What were the strategically planned outcomes of these NOAA or GSA leadership meetings? What actions and/or new understandings are meant to be the result from this time together? Let me speculate: Presumably, NOAA’s strategy for this conference is to find innovative ways to help the struggling fishing families that Senator Brown (R-MA) is fighting for. Maybe an activity using an engagement tactic can spark a creative idea that fosters new insights and plans of action.
That’s highly possible. Why? Because humans learn and retain information through emotion and novelty that engage the brain and promote recall (along with visual, verbal and physical interaction). This isn’t my own view; I’m citing information from these neuroscience expert publications and brain scientists:
- How The Brain Learns (Dr. David Sousa, Corwin Press, 2011 4th edition)
- Brain based learning: The New Paradigm of Teaching (Dr. Eric Jensen, Corwin Press, 2008)
In addition, speakers of all kinds use jokes, stories, anecdotes and analogies to give messages a meaning. Why not use a magic trick for the same purpose? How do any of these differ from each other anyway?
If all of these tactics are designed to engage listeners (which they are), then should every story, joke, anecdote or analogy be labeled “entertainment”? Should these tactics be shunned or blamed for wasteful spending in a meeting? What’s the benefit of having boring meetings anyway? They get us nowhere. In fact, they become the time wasters when people don’t get engaged. That’s when do-over meetings have to be scheduled; no results came out of the first one!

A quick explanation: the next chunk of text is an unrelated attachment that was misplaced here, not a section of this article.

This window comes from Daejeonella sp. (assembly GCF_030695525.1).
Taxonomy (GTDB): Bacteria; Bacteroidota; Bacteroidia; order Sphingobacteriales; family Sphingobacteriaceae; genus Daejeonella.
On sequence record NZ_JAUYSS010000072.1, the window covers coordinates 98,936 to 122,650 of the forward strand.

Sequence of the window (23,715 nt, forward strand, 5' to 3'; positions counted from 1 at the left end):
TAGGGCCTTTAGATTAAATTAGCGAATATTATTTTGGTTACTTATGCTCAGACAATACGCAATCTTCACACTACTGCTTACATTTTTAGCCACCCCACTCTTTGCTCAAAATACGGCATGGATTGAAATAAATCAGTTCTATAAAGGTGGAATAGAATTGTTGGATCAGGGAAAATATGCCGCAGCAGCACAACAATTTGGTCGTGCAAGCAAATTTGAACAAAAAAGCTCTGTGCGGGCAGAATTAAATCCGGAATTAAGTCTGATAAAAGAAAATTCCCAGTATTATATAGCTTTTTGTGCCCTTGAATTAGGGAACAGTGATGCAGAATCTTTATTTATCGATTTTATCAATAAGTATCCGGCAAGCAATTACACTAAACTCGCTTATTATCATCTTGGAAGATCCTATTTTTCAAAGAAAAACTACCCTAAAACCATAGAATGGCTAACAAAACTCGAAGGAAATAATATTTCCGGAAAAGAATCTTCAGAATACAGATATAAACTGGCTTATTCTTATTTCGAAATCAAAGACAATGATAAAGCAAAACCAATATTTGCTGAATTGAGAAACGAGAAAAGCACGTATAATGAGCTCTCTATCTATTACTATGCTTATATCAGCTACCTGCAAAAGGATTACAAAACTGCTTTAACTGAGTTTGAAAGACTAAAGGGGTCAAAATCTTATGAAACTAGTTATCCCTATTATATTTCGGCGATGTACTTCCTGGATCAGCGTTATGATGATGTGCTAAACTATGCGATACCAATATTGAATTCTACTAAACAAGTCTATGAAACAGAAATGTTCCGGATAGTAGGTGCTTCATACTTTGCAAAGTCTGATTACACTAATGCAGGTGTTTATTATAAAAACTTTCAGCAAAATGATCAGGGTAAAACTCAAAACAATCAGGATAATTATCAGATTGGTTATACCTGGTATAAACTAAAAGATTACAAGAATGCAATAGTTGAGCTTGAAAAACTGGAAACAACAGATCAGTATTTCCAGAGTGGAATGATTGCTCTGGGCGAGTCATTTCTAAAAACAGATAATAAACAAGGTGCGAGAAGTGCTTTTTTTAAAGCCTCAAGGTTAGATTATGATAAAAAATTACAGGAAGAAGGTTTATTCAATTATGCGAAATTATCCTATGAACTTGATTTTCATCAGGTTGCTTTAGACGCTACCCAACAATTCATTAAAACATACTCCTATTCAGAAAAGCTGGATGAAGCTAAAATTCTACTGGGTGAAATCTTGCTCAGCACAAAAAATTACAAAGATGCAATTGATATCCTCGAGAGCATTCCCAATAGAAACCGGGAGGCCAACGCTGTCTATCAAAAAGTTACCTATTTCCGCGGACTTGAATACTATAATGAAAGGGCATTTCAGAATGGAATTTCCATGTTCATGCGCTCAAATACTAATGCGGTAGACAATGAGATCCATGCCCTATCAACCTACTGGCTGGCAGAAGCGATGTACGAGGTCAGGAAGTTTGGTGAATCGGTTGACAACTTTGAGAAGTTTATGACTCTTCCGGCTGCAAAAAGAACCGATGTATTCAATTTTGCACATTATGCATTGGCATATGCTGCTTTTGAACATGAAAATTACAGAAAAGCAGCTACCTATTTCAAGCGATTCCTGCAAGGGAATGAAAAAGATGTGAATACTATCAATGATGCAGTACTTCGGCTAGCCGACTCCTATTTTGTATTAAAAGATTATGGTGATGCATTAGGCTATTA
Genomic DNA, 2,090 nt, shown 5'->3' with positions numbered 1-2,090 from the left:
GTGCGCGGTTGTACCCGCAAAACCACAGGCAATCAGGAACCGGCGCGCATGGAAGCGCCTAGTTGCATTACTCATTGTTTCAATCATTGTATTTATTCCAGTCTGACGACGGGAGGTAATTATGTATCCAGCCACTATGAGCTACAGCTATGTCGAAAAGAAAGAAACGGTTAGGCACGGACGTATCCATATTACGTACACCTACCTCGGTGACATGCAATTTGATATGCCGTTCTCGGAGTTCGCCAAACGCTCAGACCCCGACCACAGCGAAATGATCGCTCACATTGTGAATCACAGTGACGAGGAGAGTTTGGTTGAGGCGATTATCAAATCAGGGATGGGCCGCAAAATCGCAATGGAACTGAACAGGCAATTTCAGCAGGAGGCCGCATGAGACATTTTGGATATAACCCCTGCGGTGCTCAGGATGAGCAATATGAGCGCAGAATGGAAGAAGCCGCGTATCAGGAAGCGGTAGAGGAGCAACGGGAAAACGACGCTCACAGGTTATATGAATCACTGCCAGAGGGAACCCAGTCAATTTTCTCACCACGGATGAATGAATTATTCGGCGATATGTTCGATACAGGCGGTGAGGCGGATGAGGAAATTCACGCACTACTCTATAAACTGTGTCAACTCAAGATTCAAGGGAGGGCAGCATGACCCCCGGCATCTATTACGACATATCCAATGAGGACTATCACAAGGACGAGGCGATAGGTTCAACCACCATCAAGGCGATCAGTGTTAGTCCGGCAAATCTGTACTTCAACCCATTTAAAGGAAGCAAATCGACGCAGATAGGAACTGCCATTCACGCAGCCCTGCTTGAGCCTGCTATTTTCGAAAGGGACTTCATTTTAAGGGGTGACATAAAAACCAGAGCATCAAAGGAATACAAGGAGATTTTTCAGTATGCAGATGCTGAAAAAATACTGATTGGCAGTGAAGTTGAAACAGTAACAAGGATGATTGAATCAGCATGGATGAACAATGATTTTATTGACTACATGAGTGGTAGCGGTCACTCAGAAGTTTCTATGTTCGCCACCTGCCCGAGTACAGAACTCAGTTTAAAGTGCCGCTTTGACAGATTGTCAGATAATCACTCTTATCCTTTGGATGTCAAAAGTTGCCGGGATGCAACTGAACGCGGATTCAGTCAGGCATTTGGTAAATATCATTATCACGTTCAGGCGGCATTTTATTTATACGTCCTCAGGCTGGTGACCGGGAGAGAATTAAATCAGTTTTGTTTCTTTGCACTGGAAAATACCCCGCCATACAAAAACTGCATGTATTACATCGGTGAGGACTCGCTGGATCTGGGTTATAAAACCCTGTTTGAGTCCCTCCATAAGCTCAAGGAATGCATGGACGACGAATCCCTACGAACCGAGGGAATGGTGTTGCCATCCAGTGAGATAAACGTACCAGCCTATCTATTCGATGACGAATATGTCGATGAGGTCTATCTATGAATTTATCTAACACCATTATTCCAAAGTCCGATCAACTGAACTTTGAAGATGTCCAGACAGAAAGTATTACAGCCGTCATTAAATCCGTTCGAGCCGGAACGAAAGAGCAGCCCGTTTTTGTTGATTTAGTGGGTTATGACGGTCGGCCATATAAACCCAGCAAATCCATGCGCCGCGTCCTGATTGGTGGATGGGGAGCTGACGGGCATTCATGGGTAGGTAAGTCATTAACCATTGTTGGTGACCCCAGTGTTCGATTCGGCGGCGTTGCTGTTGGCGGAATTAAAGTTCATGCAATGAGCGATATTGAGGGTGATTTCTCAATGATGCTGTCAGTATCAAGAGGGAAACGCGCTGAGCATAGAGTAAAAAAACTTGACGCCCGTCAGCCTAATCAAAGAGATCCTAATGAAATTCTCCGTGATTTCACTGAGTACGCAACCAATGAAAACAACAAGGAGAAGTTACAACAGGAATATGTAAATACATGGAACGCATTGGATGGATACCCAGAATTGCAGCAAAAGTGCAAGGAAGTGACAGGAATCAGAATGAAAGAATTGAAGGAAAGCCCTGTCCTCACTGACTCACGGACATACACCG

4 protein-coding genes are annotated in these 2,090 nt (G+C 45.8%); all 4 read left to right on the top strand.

Meetings that are conducted effectively lead to productive results, and organizations implement those results for the betterment of the people they serve. Isn’t that the idea?
So answer this question: Which is the bigger waste of money:
(A) A $12,000 meeting that gets results in the form of behavioral changes, innovations and/or solutions to problems.
(B) A $10,000 meeting that has no effect in creating change.
Meeting (A) includes a guest speaker or trainer who’s focuses participants on the right issues in an entertaining, original way. That leads to creating a connection and providing a measurable result based on the strategic objectives of the meeting.
Meeting (B) includes a familiar organizational leader or speaker who’s presenting material that participants have probably already heard in less-than-engaging manners. This meeting results in few behavior changes or even a less-than-successful implementation plan.
Costs for both meetings include the same meeting room, pots of coffee, mileage expense and afternoon cookie snack in line with government per diem meal allowances. But also consider the lost time that could have been spent researching solutions for fishing families instead of sitting in a meeting.
Doesn’t this argue for spending 10% more to get results from a pro who knows how to use stories—even magic tricks—to focus the audience on the organization’s objectives?
It’s a small (additional) price to pay to replace boring meetings that suck the money out of an organization (and you know the ones I mean) with ones that rock.